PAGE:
Circulation 36,825 • Volume 17, No. 2 • Summer 2002

Medical Student Offers Fresh Perspective

Kara Worley

June 2001. I had made it. My first year of medical school was really over. I had many people to thank for what I had learned. There was “Frank,” my cadaver. There were my professors in biochemistry, physiology, microanatomy, and neuroscience. I was well equipped to look at slides, read from a textbook, and regurgitate the origin, insertion, blood and nerve supply of any muscle in the human body. What would happen, however, when I was faced with a “real” patient? Would that patient be interested to know that the tenth cranial nerve is responsible for the gagging sensation when you put your toothbrush too far back in your mouth? I doubt it. How could I help my patients? How could I participate in someone’s care with the little bit of knowledge that I had?

July 2001. I was accepted into a 4-week anesthesiology preceptorship program at my medical school. No more textbooks. No more slides. I put on my scrubs and short white coat every morning and laughed at my reflection in the mirror. My reflection stared back at me, stethoscope neatly fold in my pocket. Would anyone really believe that I was a medical student? Did I want anybody to place any sort of confidence in the opinion of a medical student? Could I act the part? On one particular morning at the hospital all of my questions were answered.

I didn’t expect to have this sort of experience so early in my medical school career, but I am both saddened and grateful that I did. I never knew that losing a patient would hit me so hard. I never knew that losing a patient would teach me so much. I never knew that I would never forget a stranger’s name.

The morning of AS’s surgery I was in the preop area with AS, her husband, and the anesthesiologists who were assigned to the Acute Pain Medicine rotation. She was scheduled for removal of an adrenal carcinoma and a partial liver resection. AS and I joked about the colors of our hair, hers being “Clairol number 43,” mine “number 65.” We talked about school, and she congratulated me on my acceptance, and encouraged me to do whatever my heart desired. AS was 28, I am 25. I talked with her husband about the hardships and setbacks of being recovering methamphetamine addicts. AS and her husband had been addicts for 8 years.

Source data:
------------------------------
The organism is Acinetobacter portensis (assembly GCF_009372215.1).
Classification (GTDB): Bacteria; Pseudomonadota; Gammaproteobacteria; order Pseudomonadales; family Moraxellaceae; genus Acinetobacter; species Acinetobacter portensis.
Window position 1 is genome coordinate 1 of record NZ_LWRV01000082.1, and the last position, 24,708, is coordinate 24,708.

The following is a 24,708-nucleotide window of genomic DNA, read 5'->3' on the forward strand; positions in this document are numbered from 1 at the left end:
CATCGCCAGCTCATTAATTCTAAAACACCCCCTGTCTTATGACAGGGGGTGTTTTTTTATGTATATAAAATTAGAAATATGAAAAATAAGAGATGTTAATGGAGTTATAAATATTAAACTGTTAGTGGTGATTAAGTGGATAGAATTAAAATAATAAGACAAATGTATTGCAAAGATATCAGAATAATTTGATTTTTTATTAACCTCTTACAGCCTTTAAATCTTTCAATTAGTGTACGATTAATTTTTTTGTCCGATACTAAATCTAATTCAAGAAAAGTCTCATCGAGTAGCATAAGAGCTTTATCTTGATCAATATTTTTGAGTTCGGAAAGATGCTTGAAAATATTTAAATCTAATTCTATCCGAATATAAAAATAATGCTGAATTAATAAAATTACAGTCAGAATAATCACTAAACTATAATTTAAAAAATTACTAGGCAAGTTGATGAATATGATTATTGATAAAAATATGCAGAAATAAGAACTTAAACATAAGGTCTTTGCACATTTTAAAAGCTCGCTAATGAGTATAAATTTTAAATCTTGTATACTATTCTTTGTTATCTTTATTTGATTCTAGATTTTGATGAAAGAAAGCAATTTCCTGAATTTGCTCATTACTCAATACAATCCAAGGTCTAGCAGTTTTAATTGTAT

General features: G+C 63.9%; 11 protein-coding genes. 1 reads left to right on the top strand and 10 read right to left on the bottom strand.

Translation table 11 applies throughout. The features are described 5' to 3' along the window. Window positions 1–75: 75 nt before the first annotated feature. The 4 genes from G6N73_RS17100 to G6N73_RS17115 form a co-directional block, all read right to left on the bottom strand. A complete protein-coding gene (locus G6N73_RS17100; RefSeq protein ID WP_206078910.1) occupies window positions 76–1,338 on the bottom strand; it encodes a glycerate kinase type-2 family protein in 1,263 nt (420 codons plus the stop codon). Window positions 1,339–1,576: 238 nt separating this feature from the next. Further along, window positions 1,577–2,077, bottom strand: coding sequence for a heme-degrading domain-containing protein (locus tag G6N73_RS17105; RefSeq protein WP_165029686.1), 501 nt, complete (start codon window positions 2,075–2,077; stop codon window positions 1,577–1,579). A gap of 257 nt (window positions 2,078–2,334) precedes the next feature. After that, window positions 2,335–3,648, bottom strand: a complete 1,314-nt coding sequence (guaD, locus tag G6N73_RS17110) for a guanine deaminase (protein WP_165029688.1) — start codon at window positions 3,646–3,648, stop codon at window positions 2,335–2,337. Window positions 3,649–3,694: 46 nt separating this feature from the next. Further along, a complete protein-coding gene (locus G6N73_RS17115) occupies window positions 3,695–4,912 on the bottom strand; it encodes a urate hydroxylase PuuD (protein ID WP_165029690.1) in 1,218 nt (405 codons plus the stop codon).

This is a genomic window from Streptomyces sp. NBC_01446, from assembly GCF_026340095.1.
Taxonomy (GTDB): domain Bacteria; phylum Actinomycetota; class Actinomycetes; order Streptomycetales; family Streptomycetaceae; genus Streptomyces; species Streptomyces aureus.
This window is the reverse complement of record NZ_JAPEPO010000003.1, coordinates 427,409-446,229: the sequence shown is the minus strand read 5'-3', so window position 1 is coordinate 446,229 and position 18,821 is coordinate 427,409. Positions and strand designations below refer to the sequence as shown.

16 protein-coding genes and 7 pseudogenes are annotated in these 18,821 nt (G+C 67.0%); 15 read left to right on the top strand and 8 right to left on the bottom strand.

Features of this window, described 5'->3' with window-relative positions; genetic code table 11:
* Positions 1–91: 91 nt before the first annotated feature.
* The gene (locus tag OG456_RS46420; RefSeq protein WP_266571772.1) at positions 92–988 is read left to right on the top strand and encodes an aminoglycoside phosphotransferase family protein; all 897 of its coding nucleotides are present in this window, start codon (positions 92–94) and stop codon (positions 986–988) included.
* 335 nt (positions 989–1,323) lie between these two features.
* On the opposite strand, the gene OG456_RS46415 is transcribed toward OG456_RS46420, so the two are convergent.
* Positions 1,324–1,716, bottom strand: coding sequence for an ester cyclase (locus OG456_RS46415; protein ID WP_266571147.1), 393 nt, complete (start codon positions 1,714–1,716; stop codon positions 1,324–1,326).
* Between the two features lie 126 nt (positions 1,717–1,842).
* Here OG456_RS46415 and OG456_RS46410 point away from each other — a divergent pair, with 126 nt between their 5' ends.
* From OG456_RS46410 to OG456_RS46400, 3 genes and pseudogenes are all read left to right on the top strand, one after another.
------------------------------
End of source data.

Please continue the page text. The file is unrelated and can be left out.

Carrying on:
When it came time for her epidural to be placed by the Acute Pain team, AS asked if she could hold my hands. I walked to face her and allowed her to hold my hand during the procedure. She squeezed my hands so very hard. I felt as though my fingers would have no blood left in them. A few moments later, epidural in place, her hair neatly pushed back into the surgical cap, and her husband at her side, she let go of my hands and laid back in her bed. She was ready. But was I? I said my goodbye along with the anesthesiologist who had placed her epidural. I wished her the best and promised that I would check in on her the next day. But for AS, and for me, there wasn’t a “next day.” On rounds with the Acute Pain team the following Monday, I asked that we might go by and check on AS. That morning I learned that AS had passed away that weekend. That morning I learned that my first patient had passed away. That morning I realized that someone who could be a stranger one moment, and a friend the next, had passed away. That morning I realized what it meant to grieve for a patient, a patient I had only known for moments, but will remember for a lifetime.

The next morning I awoke and dressed in my scrubs and short white coat. I looked at my reflection in the mirror. Would anyone believe that I was a medical student? Sure, I was dressed for the part. Would anyone put any confidence in what I had to say? Sure, I learned from AS that a gentle touch and kind word are just as important as the origin and insertion of muscle. Could I act the part? Sure, AS gave me every confidence that I indeed could participate in patient care. AS taught me more than 2 semesters worth of studying. AS taught me that I was not only a medical student, but had the capability of being a “student-doctor.”

Kara Worley is a medical student at the University of Arkansas for Medical Sciences in Little Rock, AR.